woman sitting on chair
Photo by Thgusstavo Santana on Pexels.com

What seems perfectly normal words to someone with a church background could be completely misunderstood by someone else.

“Your words are so powerful that they will kill or give life, and the talkative person will reap the consequences.”

Proverbs 18:21 TPT

Your words don’t need to be fancy and eloquent to be powerful if you are talking to someone about God. God himself will breathe power into those words. I believe that if this life with God is truly open to everyone, shouldn’t the language be easily understood by everyone as well.

So with that, can I encourage you this week, if you are talking about God or your faith or the changes that have happened to you since you began your relationship with God, that you speak in a language everyone can understand. it could just make the difference between them stepping forward in exploring a relationship with God or not.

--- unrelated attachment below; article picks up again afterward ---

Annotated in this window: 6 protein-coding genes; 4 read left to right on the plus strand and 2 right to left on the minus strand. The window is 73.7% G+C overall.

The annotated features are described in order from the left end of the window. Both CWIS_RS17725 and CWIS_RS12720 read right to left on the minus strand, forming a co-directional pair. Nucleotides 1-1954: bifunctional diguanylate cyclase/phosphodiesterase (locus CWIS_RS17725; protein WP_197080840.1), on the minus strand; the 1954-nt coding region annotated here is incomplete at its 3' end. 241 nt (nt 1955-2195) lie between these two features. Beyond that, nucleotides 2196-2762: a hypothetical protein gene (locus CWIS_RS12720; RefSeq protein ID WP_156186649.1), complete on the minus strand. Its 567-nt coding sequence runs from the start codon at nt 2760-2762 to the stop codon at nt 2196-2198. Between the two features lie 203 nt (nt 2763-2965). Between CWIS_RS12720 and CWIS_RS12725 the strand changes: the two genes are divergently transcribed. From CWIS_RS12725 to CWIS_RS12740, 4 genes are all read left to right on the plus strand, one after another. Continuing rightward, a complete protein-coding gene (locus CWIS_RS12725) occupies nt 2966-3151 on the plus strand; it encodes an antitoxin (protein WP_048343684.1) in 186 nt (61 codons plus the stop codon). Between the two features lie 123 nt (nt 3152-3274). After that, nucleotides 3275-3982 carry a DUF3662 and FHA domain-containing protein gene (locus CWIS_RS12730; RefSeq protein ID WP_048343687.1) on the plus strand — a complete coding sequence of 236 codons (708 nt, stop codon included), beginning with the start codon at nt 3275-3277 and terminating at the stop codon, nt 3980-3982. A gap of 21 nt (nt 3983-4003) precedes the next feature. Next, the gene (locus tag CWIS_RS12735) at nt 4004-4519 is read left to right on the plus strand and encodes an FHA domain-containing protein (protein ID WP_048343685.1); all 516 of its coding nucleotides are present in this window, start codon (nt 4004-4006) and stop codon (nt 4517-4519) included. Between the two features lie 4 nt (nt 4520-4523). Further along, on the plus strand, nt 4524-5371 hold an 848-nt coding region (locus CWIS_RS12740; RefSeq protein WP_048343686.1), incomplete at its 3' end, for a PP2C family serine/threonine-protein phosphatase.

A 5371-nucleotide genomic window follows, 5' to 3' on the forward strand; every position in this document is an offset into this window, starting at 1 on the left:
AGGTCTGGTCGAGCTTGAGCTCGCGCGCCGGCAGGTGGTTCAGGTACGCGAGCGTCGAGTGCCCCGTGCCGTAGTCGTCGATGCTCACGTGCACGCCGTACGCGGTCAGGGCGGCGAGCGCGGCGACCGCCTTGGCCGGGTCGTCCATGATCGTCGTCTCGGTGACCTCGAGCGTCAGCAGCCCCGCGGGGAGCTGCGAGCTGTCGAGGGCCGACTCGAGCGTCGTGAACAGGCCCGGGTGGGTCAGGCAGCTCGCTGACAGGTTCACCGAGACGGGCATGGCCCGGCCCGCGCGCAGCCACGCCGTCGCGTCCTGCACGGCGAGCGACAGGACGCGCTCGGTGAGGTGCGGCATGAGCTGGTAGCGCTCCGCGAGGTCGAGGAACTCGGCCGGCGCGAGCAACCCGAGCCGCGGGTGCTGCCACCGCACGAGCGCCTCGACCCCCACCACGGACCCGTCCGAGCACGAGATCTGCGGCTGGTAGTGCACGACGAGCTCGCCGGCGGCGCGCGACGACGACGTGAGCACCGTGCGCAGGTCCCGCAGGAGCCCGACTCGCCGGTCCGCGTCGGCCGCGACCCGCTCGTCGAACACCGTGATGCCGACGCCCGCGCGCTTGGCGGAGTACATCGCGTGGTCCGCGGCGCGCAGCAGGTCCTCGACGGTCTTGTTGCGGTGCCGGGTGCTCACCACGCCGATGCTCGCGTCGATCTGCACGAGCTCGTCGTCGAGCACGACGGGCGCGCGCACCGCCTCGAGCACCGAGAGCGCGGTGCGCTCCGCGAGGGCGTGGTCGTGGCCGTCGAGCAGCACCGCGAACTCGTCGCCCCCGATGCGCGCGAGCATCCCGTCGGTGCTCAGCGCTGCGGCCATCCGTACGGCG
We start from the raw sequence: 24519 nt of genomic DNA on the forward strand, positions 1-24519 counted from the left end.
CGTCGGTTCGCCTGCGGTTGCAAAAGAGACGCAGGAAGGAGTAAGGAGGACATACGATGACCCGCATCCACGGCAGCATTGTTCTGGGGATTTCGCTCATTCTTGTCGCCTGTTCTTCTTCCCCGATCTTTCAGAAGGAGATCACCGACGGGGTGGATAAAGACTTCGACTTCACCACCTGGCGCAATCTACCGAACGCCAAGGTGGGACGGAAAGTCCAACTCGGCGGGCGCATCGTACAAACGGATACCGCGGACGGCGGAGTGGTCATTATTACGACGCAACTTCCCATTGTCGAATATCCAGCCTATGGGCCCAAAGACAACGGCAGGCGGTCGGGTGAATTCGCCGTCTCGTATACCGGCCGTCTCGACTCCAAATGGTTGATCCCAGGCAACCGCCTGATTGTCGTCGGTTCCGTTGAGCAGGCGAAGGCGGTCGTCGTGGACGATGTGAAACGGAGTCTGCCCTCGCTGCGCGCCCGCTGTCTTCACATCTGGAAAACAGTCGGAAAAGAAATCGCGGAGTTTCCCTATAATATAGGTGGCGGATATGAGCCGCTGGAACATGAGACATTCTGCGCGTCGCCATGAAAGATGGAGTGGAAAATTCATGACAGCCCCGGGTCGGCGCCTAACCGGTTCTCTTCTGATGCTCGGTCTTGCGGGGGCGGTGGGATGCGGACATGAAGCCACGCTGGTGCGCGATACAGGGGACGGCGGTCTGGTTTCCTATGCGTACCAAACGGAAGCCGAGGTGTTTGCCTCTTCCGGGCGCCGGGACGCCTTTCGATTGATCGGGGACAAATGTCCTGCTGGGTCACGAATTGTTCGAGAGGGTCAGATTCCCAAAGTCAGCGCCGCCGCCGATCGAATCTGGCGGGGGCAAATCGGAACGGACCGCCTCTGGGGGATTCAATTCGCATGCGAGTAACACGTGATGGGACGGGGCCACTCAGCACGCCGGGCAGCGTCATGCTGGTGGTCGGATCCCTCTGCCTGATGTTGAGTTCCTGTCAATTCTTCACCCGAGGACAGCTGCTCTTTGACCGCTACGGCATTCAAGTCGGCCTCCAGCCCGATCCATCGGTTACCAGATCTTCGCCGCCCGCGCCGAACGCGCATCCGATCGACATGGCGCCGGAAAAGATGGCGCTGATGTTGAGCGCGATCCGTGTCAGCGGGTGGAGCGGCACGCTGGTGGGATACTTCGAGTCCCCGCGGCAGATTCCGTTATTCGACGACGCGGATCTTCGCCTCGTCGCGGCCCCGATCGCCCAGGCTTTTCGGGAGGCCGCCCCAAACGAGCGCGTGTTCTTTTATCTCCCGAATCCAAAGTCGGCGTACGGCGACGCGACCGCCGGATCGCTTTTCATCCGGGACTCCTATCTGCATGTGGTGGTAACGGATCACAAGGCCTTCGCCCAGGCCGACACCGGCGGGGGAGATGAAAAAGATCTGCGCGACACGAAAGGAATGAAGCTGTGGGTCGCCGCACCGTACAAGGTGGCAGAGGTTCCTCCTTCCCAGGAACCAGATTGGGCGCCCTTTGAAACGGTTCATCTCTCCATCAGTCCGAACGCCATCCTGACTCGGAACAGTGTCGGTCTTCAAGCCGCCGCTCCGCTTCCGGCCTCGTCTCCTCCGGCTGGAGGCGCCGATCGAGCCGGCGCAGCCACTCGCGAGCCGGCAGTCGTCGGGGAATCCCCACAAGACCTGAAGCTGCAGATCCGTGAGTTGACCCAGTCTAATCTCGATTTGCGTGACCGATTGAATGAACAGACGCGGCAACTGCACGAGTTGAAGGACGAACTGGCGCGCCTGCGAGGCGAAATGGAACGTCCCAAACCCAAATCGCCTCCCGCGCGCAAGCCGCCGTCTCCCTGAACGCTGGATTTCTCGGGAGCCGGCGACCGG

How do you find talking about your faith to those who don’t yet have a relationship with God?

How can we make our God language easier to understand? I’d love to hear feedback. let me know how it goes.




7 thoughts on “What is your GOD language​?

  1. Great post–made me chuckle a few times but also made an important point that Christians should remember when talking about religion/faith. It reminds me of that verse that goes “Knowledge puffs people up, but love builds each other up.”


  2. Terri
    The talent you have at being able to draw a parallel between your own life experiences and your walk with God is just amazing.
    Keep sharing doll ❤❤